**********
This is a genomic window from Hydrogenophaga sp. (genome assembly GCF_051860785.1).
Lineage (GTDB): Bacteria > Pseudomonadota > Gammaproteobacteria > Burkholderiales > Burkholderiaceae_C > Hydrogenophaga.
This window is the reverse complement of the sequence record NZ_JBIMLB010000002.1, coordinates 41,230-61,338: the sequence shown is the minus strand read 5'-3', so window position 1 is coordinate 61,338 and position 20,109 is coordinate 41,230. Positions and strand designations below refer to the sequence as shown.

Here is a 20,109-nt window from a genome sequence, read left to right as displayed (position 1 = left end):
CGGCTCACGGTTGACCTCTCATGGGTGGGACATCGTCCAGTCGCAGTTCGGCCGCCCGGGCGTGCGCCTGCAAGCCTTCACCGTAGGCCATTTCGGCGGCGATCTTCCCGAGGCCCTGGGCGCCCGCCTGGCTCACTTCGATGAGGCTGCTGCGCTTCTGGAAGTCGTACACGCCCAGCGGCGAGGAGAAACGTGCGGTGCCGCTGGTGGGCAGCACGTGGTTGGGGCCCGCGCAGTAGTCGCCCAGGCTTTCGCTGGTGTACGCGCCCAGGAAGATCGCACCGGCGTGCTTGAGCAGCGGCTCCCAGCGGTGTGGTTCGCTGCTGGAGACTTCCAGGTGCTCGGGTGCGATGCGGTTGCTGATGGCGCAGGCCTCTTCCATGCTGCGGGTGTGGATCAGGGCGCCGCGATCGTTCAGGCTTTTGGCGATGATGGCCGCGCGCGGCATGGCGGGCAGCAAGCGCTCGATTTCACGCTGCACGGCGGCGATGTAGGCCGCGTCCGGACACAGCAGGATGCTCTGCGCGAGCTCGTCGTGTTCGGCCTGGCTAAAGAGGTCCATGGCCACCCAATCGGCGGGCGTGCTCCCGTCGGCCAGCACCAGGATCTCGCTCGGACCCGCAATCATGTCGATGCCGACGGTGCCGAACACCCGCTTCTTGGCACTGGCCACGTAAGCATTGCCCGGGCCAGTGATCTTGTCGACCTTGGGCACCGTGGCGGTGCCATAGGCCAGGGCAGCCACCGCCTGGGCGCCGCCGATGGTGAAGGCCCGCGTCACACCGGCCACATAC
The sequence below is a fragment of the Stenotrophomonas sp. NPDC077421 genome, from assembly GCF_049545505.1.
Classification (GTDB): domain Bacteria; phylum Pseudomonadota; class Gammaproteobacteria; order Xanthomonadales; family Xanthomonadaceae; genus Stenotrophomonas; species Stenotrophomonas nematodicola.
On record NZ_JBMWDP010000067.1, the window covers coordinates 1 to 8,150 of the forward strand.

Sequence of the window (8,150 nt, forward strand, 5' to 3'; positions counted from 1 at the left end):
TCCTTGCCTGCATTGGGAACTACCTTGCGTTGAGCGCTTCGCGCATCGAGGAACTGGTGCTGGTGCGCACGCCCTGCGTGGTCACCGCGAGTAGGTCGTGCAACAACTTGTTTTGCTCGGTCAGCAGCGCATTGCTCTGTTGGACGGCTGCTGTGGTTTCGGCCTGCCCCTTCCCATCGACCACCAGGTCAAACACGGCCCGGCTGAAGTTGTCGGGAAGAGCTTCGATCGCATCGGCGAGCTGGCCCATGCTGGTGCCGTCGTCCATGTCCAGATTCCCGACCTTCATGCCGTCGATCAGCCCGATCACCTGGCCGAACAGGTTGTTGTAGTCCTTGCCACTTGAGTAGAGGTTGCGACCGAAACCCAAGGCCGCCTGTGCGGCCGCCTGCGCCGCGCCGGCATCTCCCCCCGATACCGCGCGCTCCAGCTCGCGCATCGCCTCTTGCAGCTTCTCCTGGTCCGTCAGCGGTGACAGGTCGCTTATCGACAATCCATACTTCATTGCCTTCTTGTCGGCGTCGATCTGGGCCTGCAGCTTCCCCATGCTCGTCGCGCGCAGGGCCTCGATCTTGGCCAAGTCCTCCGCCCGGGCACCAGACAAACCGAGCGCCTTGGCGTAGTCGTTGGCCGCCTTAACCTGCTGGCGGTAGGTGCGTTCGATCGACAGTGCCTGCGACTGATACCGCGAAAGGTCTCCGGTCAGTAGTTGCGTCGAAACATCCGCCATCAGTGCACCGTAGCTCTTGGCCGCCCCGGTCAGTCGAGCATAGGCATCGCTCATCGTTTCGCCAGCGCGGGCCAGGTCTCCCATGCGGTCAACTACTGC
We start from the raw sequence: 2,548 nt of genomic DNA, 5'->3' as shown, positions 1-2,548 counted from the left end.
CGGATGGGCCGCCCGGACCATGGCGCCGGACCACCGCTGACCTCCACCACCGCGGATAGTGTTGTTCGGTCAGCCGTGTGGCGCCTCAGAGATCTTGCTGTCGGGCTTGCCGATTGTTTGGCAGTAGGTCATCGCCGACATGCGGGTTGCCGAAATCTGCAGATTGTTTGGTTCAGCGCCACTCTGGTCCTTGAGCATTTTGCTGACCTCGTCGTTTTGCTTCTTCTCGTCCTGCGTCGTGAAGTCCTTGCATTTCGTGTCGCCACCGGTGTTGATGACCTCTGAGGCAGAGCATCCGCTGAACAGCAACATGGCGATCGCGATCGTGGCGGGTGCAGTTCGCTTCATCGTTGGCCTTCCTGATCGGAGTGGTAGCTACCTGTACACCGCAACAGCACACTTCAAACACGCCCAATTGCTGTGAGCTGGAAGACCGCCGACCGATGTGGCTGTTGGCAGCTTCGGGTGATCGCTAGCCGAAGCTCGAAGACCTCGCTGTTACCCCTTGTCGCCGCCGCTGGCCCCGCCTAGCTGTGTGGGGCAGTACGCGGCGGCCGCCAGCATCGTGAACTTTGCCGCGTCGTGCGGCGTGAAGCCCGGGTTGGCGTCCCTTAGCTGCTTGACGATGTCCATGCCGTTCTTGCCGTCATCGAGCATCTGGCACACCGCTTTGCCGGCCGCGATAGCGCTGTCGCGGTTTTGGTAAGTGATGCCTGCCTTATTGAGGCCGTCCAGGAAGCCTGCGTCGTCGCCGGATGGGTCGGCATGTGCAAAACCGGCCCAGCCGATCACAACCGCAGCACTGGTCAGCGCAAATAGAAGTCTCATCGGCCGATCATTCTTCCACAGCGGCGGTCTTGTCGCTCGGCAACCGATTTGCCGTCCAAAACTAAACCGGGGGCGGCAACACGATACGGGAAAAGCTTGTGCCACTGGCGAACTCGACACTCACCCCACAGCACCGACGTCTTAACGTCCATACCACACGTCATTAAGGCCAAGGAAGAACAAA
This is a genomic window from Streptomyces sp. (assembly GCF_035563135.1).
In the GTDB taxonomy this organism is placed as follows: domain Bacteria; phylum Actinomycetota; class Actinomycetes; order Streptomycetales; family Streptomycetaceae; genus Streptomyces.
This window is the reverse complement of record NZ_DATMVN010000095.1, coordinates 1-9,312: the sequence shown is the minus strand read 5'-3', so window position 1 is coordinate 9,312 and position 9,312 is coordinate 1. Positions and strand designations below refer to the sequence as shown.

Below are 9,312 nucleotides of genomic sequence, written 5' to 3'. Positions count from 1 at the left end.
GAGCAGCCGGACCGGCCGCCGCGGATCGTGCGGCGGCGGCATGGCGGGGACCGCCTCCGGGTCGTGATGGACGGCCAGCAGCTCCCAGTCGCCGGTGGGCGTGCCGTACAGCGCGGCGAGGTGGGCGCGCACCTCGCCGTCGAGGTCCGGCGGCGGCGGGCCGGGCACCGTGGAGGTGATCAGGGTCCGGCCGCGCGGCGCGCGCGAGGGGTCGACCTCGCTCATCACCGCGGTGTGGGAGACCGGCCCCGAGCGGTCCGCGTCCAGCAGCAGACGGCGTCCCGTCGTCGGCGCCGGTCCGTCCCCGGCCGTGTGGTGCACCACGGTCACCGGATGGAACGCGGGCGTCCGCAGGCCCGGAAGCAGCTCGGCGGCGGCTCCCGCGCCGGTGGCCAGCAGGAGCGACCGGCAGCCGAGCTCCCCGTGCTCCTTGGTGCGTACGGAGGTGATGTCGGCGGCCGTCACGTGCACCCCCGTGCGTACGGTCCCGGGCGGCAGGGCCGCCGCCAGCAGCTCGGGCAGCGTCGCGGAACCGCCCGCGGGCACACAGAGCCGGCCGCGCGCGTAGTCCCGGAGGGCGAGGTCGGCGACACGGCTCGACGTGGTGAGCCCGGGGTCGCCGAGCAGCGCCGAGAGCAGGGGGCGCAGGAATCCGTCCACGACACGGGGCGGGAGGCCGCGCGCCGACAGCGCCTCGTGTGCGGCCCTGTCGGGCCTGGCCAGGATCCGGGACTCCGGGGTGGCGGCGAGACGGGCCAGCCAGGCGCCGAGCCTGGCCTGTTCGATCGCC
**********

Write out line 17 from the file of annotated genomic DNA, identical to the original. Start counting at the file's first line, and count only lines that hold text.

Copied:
GAGCAGCCGGACCGGCCGCCGCGGATCGTGCGGCGGCGGCATGGCGGGGACCGCCTCCGGGTCGTGATGGACGGCCAGCAGCTCCCAGTCGCCGGTGGGCGTGCCGTACAGCGCGGCGAGGTGGGCGCGCACCTCGCCGTCGAGGTCCGGCGGCGGCGGGCCGGGCACCGTGGAGGTGATCAGGGTCCGGCCGCGCGGCGCGCGCGAGGGGTCGACCTCGCTCATCACCGCGGTGTGGGAGACCGGCCCCGAGCGGTCCGCGTCCAGCAGCAGACGGCGTCCCGTCGTCGGCGCCGGTCCGTCCCCGGCCGTGTGGTGCACCACGGTCACCGGATGGAACGCGGGCGTCCGCAGGCCCGGAAGCAGCTCGGCGGCGGCTCCCGCGCCGGTGGCCAGCAGGAGCGACCGGCAGCCGAGCTCCCCGTGCTCCTTGGTGCGTACGGAGGTGATGTCGGCGGCCGTCACGTGCACCCCCGTGCGTACGGTCCCGGGCGGCAGGGCCGCCGCCAGCAGCTCGGGCAGCGTCGCGGAACCGCCCGCGGGCACACAGAGCCGGCCGCGCGCGTAGTCCCGGAGGGCGAGGTCGGCGACACGGCTCGACGTGGTGAGCCCGGGGTCGCCGAGCAGCGCCGAGAGCAGGGGGCGCAGGAATCCGTCCACGACACGGGGCGGGAGGCCGCGCGCCGACAGCGCCTCGTGTGCGGCCCTGTCGGGCCTGGCCAGGATCCGGGACTCCGGGGTGGCGGCGAGACGGGCCAGCCAGGCGCCGAGCCTGGCCTGTTCGATCGCC